Radiation and Thermal Effects in Zeolite-NaY

  • PDF / 969,638 Bytes
  • 6 Pages / 415.8 x 637.2 pts Page_size
  • 33 Downloads / 212 Views



INTRODUCTION Reversible cation exchange is one of the most important properties of zeolites. This is the basis for using zeolites in the selective removal of radionuclides, such as cesium, strontium, rareearths, and actinides, from the high-level liquid nuclear waste [1]. Zeolite is also a potential waste form and back-fill material in nuclear waste repositories. As zeolites are intended to retain radionuclides, they will receive considerable radiation doses over time, and the cumulative doses in zeolites utilized as exchange media, waste forms, or near-field back-fill can be substantial. A number of studies have reported that zeolites are susceptible to various types of radiation damage. At room temperature, analcime, natrolite and zeolite-Y, become completely amorphized at an ionizing dose in the range of 3.2x10'° to l.6xl0"Gy, and the dose required for amorphization decreases with increasing temperature due to the thermal instability of the zeolites [2]. Based on these results, zeolites in the near-field of a waste repository may be amorphized within 1,000 years after waste emplacement. Temperature also affects the structure and properties of zeolites. Most zeolites become dehydrated upon heating and many undergo the crystalline-to-amorphous transition at temperatures above 400-900*C, depending on the type of zeolite. In the case of nuclear waste, significant heating is possible after waste emplacement in a repository. Heat generated from decay the of fission products can result in an initial storage temperature as high as 600*C, and the temperature may still be as high as 300°C after 100 years of storage [3]. The cation exchange behavior of zeolite depends on the nature of the cation species, size, and charge, as well as the structure of the zeolite. Radiation- or thermally-induced amorphization dramatically changes the structure, which in turn leads to a redistribution of cations and a change in the framework charge. The collapse of the framework structure may also reduce the number of accessible cation sites by blocking the open channels and reducing the effective surface area. Consequently, the ion exchange and retention behavior of zeolites may be affected significantly by the amorphization process. Extensive experimental studies of ion exchange of radionuclides in zeolites have been performed over the last few decades [4,5]. However, these studies have been focused only on the effects of time, temperature, solution chemistry and pH. The effects of radiation- or thermally-induced amorphization on ion exchange capacity have not been considered in these studies. In the present study, the radiation and thermal effects on the structure of zeolite-NaY were investigated and the changes in the ion-exchange and retention capacity of Cs as a result of the structure change were studied. 493 Mat. Res. Soc. Symp. Proc. Vol. 608 0 2000 Materials Research Society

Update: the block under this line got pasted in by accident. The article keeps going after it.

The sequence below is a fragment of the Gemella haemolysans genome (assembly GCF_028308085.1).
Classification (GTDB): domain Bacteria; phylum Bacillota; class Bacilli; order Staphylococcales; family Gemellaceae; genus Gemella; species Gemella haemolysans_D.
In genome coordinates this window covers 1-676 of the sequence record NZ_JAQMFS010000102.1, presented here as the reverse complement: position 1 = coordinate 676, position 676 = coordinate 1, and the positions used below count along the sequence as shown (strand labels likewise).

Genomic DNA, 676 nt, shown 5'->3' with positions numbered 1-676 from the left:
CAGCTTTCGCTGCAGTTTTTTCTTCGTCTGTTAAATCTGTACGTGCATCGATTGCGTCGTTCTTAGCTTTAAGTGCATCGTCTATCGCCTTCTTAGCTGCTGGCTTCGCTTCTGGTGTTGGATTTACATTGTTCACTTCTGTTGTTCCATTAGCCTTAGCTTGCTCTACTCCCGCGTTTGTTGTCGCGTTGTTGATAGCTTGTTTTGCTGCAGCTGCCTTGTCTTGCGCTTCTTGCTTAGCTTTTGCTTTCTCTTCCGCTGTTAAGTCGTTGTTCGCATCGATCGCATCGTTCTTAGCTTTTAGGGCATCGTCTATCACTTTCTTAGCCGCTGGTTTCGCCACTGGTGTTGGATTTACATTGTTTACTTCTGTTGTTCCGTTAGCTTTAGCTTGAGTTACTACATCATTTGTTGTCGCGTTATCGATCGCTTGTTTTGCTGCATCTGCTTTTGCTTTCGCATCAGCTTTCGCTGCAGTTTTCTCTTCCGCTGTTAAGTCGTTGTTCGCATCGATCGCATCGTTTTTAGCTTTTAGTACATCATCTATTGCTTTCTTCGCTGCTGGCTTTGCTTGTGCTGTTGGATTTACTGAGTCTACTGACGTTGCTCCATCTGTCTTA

EXPERIMENTAL Materials Zeolite-NaY (Si/A1=2.55) that contained 13.0 %(wt) Na 2O was supplied by Zeolyst International Company in the form of powder with the s